SIDE B 16. Soaker (43:5945:37) 17. Sorry (45:3948:20) 18. Nintendo 64 (48:2351:00) 19. Hollow (51:0255:07) * 20. Skating (55:0857:40) ** 21. Memory (57:411:00:32) * 22. Tie Me Down (The Skin Cells) (1:00:351:02:58) 23. Scar Tattoo (1:03:011:06:04) 24. Sarah (1:06:061:08:57) 25. Snot (1:09:011:14:00) * 26. Sandy (1:14:031:16:42) 27. Break (1:16:461:19:41) ** 28. In Love (1:19:421:23:11) ** 29. Waiting For You (1:23:151:26:43) ** 30. Mis (1:26:491:30:05) ** 31. Change (1:30:061:32:08) ** 32. Explain (1:32:111:33:45) 33. Message (1:33:461:36:30) * 34. Clouds (1:36:321:38:55) 35. Go Away (1:38:561:39:55)

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Whether the spine says (Sandy) Alex G (or just Alex G), the D.I.Y. Bandcamp legend continues to expand beyond bedroom songwriting and no longer has to worry about listeners getting their hands on physical copies of his records.  I think Alex G may actually snore in melodies. Even a cursory listen to Rocket makes one thing abundantly clear: Alex Giannascoli knows his way around a song, maybe even in his sleep. For all the ease with which he slips into a perfect strummer like “Proud”, it’s no less natural for him to shift gears into a sound collage (“Horse”) or an industrial shouter (“Brick”), always patient, letting sounds simmer, and finding striking moments in what for most musicians would just be “dicking around” before, during, or after the “real song.”

Alex G has opened up to find a language that speaks for more than just himself.” Look not further than “Bobby” to understand that praise. There are no tricks here. Soft-stepping strums, violin, and the vocal help of Emily Yacina come together to make this heart-on-a-sleeve, tender duet one of the most relatable songs of the year so far. “Bobby” talks to feelings we all know: depression, guilt, suspicion, and, most movingly, the desire to abandon our hangups, habits, and ruts to be better for someone else. You won’t find a simpler lyric than “I’d leave him (clean it/burn them) for you/ If you want me to,” but it translates to any language with a beating heart.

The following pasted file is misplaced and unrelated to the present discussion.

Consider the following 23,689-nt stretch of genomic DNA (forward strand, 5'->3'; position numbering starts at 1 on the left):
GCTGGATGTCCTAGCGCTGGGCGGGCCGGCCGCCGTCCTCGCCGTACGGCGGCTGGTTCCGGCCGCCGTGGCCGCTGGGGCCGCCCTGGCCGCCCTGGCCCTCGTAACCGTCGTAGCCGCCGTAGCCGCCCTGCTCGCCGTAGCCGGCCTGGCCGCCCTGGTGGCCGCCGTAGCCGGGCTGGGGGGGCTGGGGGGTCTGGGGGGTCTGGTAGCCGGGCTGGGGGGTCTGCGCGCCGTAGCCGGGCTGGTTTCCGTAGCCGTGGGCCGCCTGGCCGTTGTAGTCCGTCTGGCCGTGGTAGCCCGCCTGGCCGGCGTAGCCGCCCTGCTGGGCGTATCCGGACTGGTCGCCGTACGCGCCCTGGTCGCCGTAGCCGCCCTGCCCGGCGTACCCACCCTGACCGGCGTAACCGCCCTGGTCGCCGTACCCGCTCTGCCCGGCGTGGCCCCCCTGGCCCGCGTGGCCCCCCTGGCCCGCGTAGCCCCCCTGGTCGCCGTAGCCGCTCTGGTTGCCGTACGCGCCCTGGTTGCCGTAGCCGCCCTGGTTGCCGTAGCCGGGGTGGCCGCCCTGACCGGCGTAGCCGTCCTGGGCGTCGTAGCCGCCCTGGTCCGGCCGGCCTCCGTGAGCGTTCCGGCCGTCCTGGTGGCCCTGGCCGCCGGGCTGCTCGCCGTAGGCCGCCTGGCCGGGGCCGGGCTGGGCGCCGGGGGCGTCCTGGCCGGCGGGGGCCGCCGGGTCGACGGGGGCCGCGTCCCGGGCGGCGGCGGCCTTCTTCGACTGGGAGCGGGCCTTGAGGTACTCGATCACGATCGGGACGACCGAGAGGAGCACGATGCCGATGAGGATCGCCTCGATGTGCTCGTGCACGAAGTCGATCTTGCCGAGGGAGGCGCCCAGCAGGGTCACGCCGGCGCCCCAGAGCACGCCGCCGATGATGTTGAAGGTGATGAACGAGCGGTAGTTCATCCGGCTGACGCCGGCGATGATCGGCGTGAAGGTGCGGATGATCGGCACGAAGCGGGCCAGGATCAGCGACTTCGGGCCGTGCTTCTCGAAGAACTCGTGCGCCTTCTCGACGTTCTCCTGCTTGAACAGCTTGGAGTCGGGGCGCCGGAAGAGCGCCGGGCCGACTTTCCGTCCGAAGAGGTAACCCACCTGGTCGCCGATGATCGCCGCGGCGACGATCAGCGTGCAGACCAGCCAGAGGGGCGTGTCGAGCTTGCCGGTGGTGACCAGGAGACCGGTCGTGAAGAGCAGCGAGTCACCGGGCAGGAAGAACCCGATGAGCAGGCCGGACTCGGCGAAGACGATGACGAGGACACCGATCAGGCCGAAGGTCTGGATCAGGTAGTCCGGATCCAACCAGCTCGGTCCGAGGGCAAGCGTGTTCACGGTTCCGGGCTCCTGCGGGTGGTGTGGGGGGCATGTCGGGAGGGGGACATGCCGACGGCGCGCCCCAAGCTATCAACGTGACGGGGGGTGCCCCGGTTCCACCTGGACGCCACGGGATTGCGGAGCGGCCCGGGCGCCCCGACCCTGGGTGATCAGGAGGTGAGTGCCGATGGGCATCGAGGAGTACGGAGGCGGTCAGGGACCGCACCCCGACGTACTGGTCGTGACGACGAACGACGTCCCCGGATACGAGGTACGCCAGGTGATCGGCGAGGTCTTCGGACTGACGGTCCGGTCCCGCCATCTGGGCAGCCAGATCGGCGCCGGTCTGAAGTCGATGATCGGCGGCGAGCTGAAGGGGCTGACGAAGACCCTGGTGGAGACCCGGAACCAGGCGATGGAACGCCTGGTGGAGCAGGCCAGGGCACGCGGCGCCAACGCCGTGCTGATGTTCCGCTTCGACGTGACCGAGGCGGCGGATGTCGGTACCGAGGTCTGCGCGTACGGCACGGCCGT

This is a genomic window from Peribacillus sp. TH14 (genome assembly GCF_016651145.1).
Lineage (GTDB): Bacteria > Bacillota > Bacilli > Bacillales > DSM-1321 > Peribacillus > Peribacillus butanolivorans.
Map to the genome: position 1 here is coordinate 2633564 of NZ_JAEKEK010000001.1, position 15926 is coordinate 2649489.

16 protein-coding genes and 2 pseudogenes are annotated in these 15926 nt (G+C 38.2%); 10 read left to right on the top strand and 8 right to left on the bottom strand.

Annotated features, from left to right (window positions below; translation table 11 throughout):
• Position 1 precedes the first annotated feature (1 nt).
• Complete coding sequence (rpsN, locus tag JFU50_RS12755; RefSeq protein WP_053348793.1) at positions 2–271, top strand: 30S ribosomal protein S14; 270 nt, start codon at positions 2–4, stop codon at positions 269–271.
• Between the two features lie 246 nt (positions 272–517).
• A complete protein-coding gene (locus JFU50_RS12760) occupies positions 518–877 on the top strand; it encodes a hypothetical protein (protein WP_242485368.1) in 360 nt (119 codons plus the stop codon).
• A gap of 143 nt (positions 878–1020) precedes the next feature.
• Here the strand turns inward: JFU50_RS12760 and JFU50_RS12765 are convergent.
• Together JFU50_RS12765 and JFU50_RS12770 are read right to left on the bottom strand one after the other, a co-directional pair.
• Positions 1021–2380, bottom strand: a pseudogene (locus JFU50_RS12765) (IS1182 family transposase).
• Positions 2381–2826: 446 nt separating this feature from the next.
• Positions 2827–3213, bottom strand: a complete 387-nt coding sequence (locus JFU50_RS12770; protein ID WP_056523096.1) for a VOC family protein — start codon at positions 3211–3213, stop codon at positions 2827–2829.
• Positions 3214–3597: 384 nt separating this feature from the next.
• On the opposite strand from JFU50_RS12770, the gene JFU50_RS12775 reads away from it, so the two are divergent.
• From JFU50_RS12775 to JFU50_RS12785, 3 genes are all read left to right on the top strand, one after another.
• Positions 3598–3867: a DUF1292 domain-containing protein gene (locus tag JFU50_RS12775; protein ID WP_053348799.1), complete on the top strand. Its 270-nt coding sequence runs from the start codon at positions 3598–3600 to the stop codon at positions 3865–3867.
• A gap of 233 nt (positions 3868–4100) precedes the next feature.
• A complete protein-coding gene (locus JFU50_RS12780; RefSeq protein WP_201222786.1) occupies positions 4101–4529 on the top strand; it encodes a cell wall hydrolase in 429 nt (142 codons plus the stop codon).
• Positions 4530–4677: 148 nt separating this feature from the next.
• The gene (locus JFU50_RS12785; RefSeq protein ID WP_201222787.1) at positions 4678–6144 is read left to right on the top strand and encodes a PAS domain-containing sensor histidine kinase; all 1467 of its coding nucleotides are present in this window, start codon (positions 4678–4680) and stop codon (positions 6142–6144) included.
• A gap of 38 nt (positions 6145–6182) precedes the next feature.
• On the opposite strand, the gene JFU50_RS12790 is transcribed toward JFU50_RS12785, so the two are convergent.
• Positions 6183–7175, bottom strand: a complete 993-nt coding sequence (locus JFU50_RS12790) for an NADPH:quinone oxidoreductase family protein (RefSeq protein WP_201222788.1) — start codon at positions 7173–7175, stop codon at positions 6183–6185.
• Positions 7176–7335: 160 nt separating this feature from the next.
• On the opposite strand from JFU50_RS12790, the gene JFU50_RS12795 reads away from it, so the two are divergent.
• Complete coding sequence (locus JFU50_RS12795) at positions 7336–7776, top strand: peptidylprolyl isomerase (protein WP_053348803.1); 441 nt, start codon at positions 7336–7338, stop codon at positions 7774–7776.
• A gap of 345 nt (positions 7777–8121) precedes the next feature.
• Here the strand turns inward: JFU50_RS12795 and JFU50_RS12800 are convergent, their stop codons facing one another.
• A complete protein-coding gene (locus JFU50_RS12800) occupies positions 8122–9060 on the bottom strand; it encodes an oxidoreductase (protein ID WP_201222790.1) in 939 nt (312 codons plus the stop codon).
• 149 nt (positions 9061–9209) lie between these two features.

ALEX G – ” Bug “

Posted: August 14, 2015 in MUSIC
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Multi-instrumentalist Alex Giannascoli, aka Alex G, is gearing up to release a new full-length, Beach Music, on October 9th through new label home Domino. The 13-track effort follows DSU, and serves as his seventh to date. That’s the album artwork above.

Beach Music was recorded in Giannascoli’s apartment over the course of a few months between touring stints with Speedy Ortiz and Cymbals Eat Guitars. Much of the record was shaped by the artists coming to grips with life as a touring musician; a press release explains further:

Songs were written within months of one another rather than all at once, with influences ranging from noise music to piano-based laments to Southern rock to the rhythmic focus of techno—whatever he happened to be most interested in at the time. “Every song is coming from a different place,” he says. “It branches off in all these directions, but it has its own sound. It’s not something I do intentionally, but I’m the common thread.”

Our first look at the new album comes with “Bug”, a dreamy, lo-fi cut